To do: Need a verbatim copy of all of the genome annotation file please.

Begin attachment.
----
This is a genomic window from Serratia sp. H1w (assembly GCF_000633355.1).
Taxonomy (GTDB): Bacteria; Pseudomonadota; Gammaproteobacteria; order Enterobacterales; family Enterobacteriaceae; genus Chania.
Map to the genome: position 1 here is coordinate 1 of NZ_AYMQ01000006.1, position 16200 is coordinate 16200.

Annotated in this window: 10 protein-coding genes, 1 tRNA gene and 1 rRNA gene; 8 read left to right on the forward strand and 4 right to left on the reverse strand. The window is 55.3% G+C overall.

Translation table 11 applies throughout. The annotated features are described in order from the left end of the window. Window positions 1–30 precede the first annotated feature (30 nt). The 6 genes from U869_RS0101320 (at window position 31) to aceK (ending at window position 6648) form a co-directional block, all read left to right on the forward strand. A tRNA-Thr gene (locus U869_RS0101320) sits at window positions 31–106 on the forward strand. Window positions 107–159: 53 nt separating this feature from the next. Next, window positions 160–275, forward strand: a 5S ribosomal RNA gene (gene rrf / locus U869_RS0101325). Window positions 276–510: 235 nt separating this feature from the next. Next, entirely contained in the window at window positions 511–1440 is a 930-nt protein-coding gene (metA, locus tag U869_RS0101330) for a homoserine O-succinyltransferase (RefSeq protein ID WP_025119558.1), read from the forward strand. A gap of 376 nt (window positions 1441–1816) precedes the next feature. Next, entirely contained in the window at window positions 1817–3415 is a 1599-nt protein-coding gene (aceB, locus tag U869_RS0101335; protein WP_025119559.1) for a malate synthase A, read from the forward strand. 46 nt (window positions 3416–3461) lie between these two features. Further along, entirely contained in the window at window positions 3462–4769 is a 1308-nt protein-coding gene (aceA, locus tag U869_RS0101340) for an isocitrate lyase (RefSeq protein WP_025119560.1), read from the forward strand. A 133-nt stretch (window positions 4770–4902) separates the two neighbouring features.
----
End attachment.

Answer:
This is a genomic window from Serratia sp. H1w (assembly GCF_000633355.1).
Taxonomy (GTDB): Bacteria; Pseudomonadota; Gammaproteobacteria; order Enterobacterales; family Enterobacteriaceae; genus Chania.
Map to the genome: position 1 here is coordinate 1 of NZ_AYMQ01000006.1, position 16200 is coordinate 16200.

Annotated in this window: 10 protein-coding genes, 1 tRNA gene and 1 rRNA gene; 8 read left to right on the forward strand and 4 right to left on the reverse strand. The window is 55.3% G+C overall.

Translation table 11 applies throughout. The annotated features are described in order from the left end of the window. Window positions 1–30 precede the first annotated feature (30 nt). The 6 genes from U869_RS0101320 (at window position 31) to aceK (ending at window position 6648) form a co-directional block, all read left to right on the forward strand. A tRNA-Thr gene (locus U869_RS0101320) sits at window positions 31–106 on the forward strand. Window positions 107–159: 53 nt separating this feature from the next. Next, window positions 160–275, forward strand: a 5S ribosomal RNA gene (gene rrf / locus U869_RS0101325). Window positions 276–510: 235 nt separating this feature from the next. Next, entirely contained in the window at window positions 511–1440 is a 930-nt protein-coding gene (metA, locus tag U869_RS0101330) for a homoserine O-succinyltransferase (RefSeq protein ID WP_025119558.1), read from the forward strand. A gap of 376 nt (window positions 1441–1816) precedes the next feature. Next, entirely contained in the window at window positions 1817–3415 is a 1599-nt protein-coding gene (aceB, locus tag U869_RS0101335; protein WP_025119559.1) for a malate synthase A, read from the forward strand. 46 nt (window positions 3416–3461) lie between these two features. Further along, entirely contained in the window at window positions 3462–4769 is a 1308-nt protein-coding gene (aceA, locus tag U869_RS0101340) for an isocitrate lyase (RefSeq protein WP_025119560.1), read from the forward strand. A 133-nt stretch (window positions 4770–4902) separates the two neighbouring features.